It said the single sale of the cigarette had encouraged the youth to engage in smoking of tobacco and was destroying their lives with diseases such as cardiovascular diseases, cancer, respiratory diseases, among others.
Mr Labram Musah, the Programmes Director of VALD and Coordinator of Ghana NCD Alliance made the call at a news conference to throw light on a survey conducted by VALD in collaboration with Africa Tobacco Control Alliance (ATCA) on the “Sale of Single Stick of Cigarette to Kids” in 10 capital cities of Africa including Accra, Ghana.
The other countries are Burkina Faso, Cameroon, Chad, Cote d’Ivoire, Kenya, Niger, Nigeria, Togo and Uganda.
In Ghana, the survey was conducted around areas; such as Nima, Maamobi, Kokomlemle and some parts of Osu community in Accra.
Mr Musah said the sale of single sticks of cigarettes had become problematic since it was cheaper than a full pack of cigarettes and, consequently, made tobacco more affordable to the youth and other individuals with limited resources.
“Single stick cigarette sale facilitate experimentation among the youth who have not yet become regular smokers. This is one of the major reasons the tobacco industry vehemently opposes sale of cigarettes in a pack of 20 sticks,” he observed.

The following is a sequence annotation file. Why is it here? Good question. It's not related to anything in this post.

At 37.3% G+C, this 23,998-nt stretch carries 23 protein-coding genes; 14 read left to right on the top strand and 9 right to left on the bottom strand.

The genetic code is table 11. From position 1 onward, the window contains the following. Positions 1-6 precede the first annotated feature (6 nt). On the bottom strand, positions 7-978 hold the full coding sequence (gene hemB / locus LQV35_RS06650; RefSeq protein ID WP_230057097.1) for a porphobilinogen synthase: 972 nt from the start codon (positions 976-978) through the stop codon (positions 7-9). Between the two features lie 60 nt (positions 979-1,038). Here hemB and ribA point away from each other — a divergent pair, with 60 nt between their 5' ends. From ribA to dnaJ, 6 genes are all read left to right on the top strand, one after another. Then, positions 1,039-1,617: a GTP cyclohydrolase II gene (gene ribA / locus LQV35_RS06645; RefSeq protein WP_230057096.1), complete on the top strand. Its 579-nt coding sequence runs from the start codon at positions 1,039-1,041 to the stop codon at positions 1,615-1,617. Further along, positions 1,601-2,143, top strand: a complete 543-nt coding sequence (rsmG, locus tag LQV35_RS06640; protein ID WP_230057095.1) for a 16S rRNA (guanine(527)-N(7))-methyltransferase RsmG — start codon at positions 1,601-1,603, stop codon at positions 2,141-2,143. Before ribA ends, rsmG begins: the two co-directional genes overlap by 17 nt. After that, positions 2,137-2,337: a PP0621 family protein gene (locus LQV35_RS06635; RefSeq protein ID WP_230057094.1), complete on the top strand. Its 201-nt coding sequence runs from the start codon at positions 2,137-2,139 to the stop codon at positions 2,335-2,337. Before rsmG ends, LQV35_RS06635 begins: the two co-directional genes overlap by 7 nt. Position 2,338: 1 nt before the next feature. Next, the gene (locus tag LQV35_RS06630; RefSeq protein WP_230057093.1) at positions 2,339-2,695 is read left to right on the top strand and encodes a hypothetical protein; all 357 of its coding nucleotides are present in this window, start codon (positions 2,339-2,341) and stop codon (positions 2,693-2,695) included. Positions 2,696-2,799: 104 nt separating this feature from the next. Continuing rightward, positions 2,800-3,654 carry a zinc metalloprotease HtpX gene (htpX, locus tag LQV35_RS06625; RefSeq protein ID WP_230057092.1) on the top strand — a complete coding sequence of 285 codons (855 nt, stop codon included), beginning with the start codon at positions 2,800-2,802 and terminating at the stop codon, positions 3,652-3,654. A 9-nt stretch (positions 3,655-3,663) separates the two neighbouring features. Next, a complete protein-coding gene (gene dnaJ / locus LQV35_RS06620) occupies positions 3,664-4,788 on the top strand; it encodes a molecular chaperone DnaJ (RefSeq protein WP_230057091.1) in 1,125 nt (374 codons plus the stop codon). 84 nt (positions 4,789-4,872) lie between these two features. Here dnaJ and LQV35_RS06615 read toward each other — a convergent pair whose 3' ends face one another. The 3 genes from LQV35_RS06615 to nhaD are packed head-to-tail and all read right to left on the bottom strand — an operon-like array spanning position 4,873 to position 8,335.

The Programmes Director said: “One of the measures to aid the achievement of the Sustainable Development Goals is tax on tobacco products; it will serve as revenue stream for government and also discourage smoking and initiation.”
Mr Musah urged the MoH and FDA and all relevant authorities to monitor the British America Tobacco (BAT) and Philip Morris International (PMI) to prevent them from their activities of supplying free promotional materials to tobacco retailers in order to create recognition of their brands and to encourage the sale of their products.
He said the authorities should enforce the ban on all forms of tobacco advertising, promotion and sponsorship and this should include any advertising or promotional materials related to single sticks.
He said the enforcement of the ban would be in line with Article 13 and 16 of the Framework Convention on Tobacco Control and the national tobacco control laws and regulations.
“The authorities must also ensure that cigarettes are not sold close to educational institutions, hospitals, children playing grounds and places where children are cared for while ensuring that the aspects of the tobacco control laws and regulations protecting children are strictly adhered to.”
“School children are also exposed to candy cigarettes in the form of cigarette aimed at encouraging new smokers while there are open advertising of cigarettes by shops and hawkers near the schools despite tobacco marketing restrictions,” he said.
He said the newest trend had been the introduction of shisha/waterpipe tobacco and that it was being accepted by many of the youth of the country, which was far dangerous than the traditional cigarette and contributed to diseases such as, Tuberculosis and hepatitis, among others.